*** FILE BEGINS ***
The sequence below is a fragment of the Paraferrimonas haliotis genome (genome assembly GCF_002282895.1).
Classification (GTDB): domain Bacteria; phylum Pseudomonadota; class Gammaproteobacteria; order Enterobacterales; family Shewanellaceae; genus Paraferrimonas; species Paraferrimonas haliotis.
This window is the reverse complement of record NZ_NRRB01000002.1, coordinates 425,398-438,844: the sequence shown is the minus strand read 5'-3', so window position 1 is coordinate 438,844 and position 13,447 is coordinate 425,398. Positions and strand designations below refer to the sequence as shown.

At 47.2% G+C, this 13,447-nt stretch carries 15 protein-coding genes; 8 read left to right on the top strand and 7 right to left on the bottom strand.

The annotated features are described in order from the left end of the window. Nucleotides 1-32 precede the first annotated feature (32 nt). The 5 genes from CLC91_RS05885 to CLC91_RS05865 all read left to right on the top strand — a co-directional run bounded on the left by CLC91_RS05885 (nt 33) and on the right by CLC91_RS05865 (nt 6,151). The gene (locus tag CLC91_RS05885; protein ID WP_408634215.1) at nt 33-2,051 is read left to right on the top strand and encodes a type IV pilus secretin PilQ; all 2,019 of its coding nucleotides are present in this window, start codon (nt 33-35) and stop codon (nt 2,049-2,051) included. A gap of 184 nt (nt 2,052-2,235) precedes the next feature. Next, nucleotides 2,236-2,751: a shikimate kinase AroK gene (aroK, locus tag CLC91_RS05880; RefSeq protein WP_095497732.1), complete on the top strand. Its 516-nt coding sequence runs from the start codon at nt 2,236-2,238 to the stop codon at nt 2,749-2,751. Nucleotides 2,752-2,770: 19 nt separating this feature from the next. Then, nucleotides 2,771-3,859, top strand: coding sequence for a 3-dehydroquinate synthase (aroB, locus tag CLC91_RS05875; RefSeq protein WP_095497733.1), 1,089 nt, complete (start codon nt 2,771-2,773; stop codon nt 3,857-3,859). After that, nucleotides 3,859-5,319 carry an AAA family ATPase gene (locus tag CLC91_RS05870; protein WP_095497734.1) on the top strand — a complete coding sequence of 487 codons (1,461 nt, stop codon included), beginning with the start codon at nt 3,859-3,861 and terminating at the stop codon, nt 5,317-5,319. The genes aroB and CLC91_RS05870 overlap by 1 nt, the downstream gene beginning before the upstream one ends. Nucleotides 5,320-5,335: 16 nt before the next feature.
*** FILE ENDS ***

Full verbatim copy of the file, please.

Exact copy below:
The sequence below is a fragment of the Paraferrimonas haliotis genome (genome assembly GCF_002282895.1).
Classification (GTDB): domain Bacteria; phylum Pseudomonadota; class Gammaproteobacteria; order Enterobacterales; family Shewanellaceae; genus Paraferrimonas; species Paraferrimonas haliotis.
This window is the reverse complement of record NZ_NRRB01000002.1, coordinates 425,398-438,844: the sequence shown is the minus strand read 5'-3', so window position 1 is coordinate 438,844 and position 13,447 is coordinate 425,398. Positions and strand designations below refer to the sequence as shown.

At 47.2% G+C, this 13,447-nt stretch carries 15 protein-coding genes; 8 read left to right on the top strand and 7 right to left on the bottom strand.

The annotated features are described in order from the left end of the window. Nucleotides 1-32 precede the first annotated feature (32 nt). The 5 genes from CLC91_RS05885 to CLC91_RS05865 all read left to right on the top strand — a co-directional run bounded on the left by CLC91_RS05885 (nt 33) and on the right by CLC91_RS05865 (nt 6,151). The gene (locus tag CLC91_RS05885; protein ID WP_408634215.1) at nt 33-2,051 is read left to right on the top strand and encodes a type IV pilus secretin PilQ; all 2,019 of its coding nucleotides are present in this window, start codon (nt 33-35) and stop codon (nt 2,049-2,051) included. A gap of 184 nt (nt 2,052-2,235) precedes the next feature. Next, nucleotides 2,236-2,751: a shikimate kinase AroK gene (aroK, locus tag CLC91_RS05880; RefSeq protein WP_095497732.1), complete on the top strand. Its 516-nt coding sequence runs from the start codon at nt 2,236-2,238 to the stop codon at nt 2,749-2,751. Nucleotides 2,752-2,770: 19 nt separating this feature from the next. Then, nucleotides 2,771-3,859, top strand: coding sequence for a 3-dehydroquinate synthase (aroB, locus tag CLC91_RS05875; RefSeq protein WP_095497733.1), 1,089 nt, complete (start codon nt 2,771-2,773; stop codon nt 3,857-3,859). After that, nucleotides 3,859-5,319 carry an AAA family ATPase gene (locus tag CLC91_RS05870; protein WP_095497734.1) on the top strand — a complete coding sequence of 487 codons (1,461 nt, stop codon included), beginning with the start codon at nt 3,859-3,861 and terminating at the stop codon, nt 5,317-5,319. The genes aroB and CLC91_RS05870 overlap by 1 nt, the downstream gene beginning before the upstream one ends. Nucleotides 5,320-5,335: 16 nt before the next feature.